Subsequent to the Portuguese coup the FNLA’s internal support had already deteriorated considerably, although it maintained steady relations with Zaire and was thus well armed. This led the FNLA to attempt a forceful overthrow of the MPLA in Luanda, although the MPLA, backed by Cuba and the Soviet Union, deflected the onslaught and subsequently turned their antagonism towards UNITA. While the weakest in terms of military strength, UNITA harboured the greatest potential for electoral support, thus threatening the MPLA’s position of power. The FNLA and UNITA established a rival government in Huambo, pleading assistance from the South African forces to aid in ousting the MPLA. The MPLA retaliated with an influx of around 40,000 to 50,000 Cuban troops who succeeded in forcing out the internationally isolated South African troops, thus gaining control over the provincial capitals. The Cuban troops remained stationed in Angola as a means of maintaining stability and warding off further South African attacks. In 1977 the MPLA established itself firmly as a Marxist-Leninist party, pursuing a economic communism. The result of this, however, was disastrous, and Angola’s saving grace came in the form of its externally managed oil industry which prevented total economic and military collapse. The death of President Augustinho Neto in 1979 led to the inauguration of the MPLA’s former minister of planning, José Eduardo dos Santos.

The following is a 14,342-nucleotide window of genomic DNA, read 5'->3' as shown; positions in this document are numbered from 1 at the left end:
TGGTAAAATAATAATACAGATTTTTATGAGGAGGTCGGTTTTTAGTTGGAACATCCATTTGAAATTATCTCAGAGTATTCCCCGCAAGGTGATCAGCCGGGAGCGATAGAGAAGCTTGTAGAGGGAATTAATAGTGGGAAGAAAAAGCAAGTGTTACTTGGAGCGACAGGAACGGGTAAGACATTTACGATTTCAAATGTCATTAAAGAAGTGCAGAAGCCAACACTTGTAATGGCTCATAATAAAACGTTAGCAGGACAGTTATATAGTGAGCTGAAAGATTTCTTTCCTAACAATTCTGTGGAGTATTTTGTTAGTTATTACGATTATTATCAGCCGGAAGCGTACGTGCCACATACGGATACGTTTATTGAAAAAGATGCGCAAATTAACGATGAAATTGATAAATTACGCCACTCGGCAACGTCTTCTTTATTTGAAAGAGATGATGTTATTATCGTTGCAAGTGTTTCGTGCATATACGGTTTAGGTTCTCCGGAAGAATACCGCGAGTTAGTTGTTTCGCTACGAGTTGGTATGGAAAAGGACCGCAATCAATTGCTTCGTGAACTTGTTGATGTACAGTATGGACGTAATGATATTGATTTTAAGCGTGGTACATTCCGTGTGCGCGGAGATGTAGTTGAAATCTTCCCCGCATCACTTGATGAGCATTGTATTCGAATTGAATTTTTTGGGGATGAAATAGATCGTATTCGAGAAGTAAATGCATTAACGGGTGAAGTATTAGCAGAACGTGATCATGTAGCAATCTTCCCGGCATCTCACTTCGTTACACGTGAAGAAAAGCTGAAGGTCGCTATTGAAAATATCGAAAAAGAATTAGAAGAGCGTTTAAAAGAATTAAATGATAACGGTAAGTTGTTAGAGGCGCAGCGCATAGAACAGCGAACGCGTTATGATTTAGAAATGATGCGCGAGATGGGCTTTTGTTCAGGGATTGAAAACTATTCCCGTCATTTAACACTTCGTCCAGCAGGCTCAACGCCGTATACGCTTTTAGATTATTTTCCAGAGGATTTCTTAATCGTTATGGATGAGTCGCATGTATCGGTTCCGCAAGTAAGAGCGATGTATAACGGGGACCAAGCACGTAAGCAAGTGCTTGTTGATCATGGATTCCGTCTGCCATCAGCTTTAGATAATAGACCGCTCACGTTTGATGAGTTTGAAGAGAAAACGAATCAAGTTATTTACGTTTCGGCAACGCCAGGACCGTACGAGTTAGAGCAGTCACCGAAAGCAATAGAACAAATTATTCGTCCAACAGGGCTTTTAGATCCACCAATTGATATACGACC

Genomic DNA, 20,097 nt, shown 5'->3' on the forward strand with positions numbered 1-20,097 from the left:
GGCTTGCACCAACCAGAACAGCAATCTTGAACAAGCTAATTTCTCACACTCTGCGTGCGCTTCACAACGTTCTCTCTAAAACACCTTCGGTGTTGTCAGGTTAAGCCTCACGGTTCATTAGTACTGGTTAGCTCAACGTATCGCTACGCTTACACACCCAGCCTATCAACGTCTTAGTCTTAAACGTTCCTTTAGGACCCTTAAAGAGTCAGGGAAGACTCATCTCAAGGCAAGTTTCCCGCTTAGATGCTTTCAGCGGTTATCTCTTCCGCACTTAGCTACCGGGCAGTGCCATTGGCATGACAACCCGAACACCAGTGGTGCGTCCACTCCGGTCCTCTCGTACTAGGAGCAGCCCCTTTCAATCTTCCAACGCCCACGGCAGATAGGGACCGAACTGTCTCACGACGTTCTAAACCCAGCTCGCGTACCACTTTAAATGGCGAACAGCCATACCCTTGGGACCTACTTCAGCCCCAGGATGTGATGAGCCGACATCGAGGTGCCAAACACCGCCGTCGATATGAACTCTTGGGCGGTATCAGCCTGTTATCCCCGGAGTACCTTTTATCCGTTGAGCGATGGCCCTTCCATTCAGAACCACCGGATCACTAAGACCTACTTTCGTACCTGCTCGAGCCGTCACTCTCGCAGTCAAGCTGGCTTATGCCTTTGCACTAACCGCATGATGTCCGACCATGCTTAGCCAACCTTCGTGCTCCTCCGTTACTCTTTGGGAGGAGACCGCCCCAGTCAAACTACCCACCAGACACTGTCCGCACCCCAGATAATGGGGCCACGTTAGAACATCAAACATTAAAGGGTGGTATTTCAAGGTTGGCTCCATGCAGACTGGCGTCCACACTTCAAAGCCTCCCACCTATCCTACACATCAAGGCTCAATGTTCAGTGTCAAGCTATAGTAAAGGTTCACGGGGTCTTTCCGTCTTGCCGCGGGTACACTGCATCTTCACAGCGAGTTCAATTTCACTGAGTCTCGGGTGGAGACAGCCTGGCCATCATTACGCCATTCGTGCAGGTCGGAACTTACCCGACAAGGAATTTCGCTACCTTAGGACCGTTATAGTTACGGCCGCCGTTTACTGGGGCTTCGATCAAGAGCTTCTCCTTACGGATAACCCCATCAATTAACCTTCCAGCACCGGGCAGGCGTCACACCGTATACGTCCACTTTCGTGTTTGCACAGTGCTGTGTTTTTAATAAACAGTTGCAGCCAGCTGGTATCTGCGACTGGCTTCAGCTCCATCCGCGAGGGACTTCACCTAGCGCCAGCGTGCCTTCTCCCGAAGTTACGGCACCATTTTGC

Thousands of people have taken to the streets of the Angolan capital Luanda to celebrate Thursday’s peace deal aimed at ending nearly 30 years of civil war.
    The march, organised by the “Spontaneous Movement,” a group close to President Jose Eduardo dos Santos, came as foreign governments welcomed the formal signing of the peace agreement between the government and Unita rebels.

    Unita Chief of Staff Gen. Geraldo Abreu Kamorteiro (l) and Angolan armed forces chief Gen. Armando da Cruz Neto (r) hug